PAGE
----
IDEAS home Printed from https://ideas.repec.org/p/arx/papers/1811.05206.html
   My bibliography  Save this paper

Exploring the role of talent and luck in getting success

Author

Listed:
  • Alessandro Pluchino
  • Alessio. E. Biondo
  • Andrea Rapisarda

Abstract

We review recent numerical results on the role of talent and luck in getting success by means of a schematic agent-based model. In general the role of luck is found to be very relevant in order to get success, while talent is necessary but not sufficient. Funding strategies to improve the success of the most talented people are also discussed.

Suggested Citation

  • Alessandro Pluchino & Alessio. E. Biondo & Andrea Rapisarda, 2018. "Exploring the role of talent and luck in getting success," Papers 1811.05206, arXiv.org.
  • Handle: RePEc:arx:papers:1811.05206
    as

    Download full text from publisher

    File URL: http://arxiv.org/pdf/1811.05206
    File Function: Latest version
    Download Restriction: no

    References listed on IDEAS

    as
    1. A. E. Biondo & A. Pluchino & A. Rapisarda, 2015. "Modelling Financial Markets by Self-Organized Criticality," Papers 1507.04298, arXiv.org, revised Oct 2015.
    2. Liran Einav & Leeat Yariv, 2006. "What's in a Surname? The Effects of Surname Initials on Academic Success," Journal of Economic Perspectives, American Economic Association, vol. 20(1), pages 175-187, Winter.
    3. Alessio Emanuele Biondo & Alessandro Pluchino & Andrea Rapisarda, 2012. "The beneficial role of random strategies in social and financial systems," Papers 1209.5881, arXiv.org, revised Jan 2013.
    4. Alessio Emanuele Biondo & Alessandro Pluchino & Andrea Rapisarda, 2014. "Micro and Macro Benefits of Random Investments in Financial Markets," Papers 1405.5805, arXiv.org.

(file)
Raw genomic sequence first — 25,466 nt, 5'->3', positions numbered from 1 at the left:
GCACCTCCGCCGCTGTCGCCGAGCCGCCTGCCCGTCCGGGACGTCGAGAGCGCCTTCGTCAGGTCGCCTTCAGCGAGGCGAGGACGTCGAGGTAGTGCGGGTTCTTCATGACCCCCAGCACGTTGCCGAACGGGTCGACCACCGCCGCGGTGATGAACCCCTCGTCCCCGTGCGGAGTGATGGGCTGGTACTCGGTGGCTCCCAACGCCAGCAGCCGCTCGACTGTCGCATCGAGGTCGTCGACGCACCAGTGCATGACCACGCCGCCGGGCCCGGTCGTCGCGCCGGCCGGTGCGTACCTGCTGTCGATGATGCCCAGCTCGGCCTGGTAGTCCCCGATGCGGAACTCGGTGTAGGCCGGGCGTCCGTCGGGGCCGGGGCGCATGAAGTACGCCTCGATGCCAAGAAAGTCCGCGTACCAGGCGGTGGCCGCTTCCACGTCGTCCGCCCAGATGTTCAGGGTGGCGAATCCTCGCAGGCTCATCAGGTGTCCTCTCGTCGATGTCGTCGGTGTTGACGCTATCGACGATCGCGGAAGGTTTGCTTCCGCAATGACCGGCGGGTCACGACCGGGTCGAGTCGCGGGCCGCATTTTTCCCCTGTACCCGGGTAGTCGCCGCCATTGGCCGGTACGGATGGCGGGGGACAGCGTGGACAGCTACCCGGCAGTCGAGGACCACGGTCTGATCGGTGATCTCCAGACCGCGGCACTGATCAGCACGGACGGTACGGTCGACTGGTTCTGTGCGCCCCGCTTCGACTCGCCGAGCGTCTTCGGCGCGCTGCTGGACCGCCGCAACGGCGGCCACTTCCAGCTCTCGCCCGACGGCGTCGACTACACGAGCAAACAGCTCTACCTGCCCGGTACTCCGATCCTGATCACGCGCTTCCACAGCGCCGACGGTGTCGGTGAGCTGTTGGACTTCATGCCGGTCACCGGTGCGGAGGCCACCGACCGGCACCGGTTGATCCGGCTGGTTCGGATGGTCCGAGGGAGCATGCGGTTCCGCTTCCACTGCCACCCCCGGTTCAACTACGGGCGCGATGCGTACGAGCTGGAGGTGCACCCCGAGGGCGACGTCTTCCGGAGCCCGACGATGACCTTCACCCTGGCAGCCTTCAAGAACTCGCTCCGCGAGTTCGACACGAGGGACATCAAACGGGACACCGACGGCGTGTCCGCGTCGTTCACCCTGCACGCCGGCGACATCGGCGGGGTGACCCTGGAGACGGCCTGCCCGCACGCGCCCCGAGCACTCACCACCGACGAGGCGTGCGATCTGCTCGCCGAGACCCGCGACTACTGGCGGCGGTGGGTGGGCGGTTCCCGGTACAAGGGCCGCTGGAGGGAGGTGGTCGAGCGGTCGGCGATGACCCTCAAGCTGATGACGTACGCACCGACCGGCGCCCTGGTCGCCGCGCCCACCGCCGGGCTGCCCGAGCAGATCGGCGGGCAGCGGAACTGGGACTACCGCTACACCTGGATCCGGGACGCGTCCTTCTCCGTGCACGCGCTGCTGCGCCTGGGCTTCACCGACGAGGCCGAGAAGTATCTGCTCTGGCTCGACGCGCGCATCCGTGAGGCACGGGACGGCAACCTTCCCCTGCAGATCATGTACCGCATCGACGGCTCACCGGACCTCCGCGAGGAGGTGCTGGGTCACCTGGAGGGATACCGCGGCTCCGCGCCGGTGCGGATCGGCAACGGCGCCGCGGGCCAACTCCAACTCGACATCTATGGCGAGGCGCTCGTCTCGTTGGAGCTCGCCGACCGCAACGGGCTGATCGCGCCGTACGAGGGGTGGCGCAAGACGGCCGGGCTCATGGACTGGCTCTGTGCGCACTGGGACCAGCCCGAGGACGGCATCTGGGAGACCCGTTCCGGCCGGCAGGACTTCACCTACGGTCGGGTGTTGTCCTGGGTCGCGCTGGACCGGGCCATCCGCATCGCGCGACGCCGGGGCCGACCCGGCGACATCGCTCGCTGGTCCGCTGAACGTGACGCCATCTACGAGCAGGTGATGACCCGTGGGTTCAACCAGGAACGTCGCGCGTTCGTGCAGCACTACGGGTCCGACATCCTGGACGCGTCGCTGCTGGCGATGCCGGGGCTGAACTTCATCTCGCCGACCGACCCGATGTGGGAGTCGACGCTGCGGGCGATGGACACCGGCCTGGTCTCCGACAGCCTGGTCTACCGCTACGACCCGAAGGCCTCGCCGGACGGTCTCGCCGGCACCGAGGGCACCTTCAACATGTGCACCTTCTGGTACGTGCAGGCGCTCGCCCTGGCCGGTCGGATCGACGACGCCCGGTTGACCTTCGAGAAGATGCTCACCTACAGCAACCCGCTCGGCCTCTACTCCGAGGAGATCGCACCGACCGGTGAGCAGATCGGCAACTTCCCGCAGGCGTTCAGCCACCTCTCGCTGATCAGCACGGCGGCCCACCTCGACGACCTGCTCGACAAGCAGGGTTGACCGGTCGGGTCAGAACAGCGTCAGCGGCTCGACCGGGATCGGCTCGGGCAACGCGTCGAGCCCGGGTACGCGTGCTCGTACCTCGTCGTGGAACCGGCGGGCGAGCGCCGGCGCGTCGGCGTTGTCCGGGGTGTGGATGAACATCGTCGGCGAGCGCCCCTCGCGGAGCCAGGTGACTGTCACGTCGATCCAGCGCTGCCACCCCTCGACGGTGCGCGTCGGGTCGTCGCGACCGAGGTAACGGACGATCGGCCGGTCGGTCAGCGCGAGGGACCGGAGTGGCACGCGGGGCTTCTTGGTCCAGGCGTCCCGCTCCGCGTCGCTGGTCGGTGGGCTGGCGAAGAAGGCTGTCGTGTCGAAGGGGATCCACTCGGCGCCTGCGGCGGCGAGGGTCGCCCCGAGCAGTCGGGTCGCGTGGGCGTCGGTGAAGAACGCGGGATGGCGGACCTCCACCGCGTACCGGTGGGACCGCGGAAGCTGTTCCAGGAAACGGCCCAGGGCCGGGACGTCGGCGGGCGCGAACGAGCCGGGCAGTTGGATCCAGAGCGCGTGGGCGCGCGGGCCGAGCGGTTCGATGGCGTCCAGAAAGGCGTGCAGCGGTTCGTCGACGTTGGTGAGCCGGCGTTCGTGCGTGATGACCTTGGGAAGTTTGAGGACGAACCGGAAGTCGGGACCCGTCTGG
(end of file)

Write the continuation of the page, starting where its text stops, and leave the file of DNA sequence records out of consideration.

5. Jurajda, Stepán & Münich, Daniel, 2010. "Admission to selective schools, alphabetically," Economics of Education Review, Elsevier, vol. 29(6), pages 1100-1109, December.
    6. A. E. Biondo & A. Pluchino & A. Rapisarda & D. Helbing, 2013. "Are random trading strategies more successful than technical ones?," Papers 1303.4351, arXiv.org, revised Jul 2013.
    7. Robert H. Frank, 2016. "Success and Luck: Good Fortune and the Myth of Meritocracy," Economics Books, Princeton University Press, edition 1, number 10663.
    8. Alessio Emanuele Biondo & Alessandro Pluchino & Andrea Rapisarda & Dirk Helbing, 2013. "Reducing Financial Avalanches By Random Investments," Papers 1309.3639, arXiv.org, revised Nov 2013.
    Full references (including those not matched with items on IDEAS)

    More about this item

    NEP fields

    This paper has been announced in the following NEP Reports:

    Statistics

    Access and download statistics

    Corrections

    All material on this site has been provided by the respective publishers and authors. You can help correct errors and omissions. When requesting a correction, please mention this item's handle: RePEc:arx:papers:1811.05206. See general information about how to correct material in RePEc.

    For technical questions regarding this item, or to correct its authors, title, abstract, bibliographic or download information, contact: (arXiv administrators). General contact details of provider: http://arxiv.org/ .

    If you have authored this item and are not yet registered with RePEc, we encourage you to do it here. This allows to link your profile to this item. It also allows you to accept potential citations to this item that we are uncertain about.

    If CitEc recognized a reference but did not link an item in RePEc to it, you can help with this form .

    If you know of missing items citing this one, you can help us creating those links by adding the relevant references in the same way as above, for each refering item. If you are a registered author of this item, you may also want to check the "citations" tab in your RePEc Author Service profile, as there may be some citations waiting for confirmation.

    Please note that corrections may take a couple of weeks to filter through the various RePEc services.

    IDEAS is a RePEc service hosted by the Research Division of the Federal Reserve Bank of St. Louis . RePEc uses bibliographic data supplied by the respective publishers.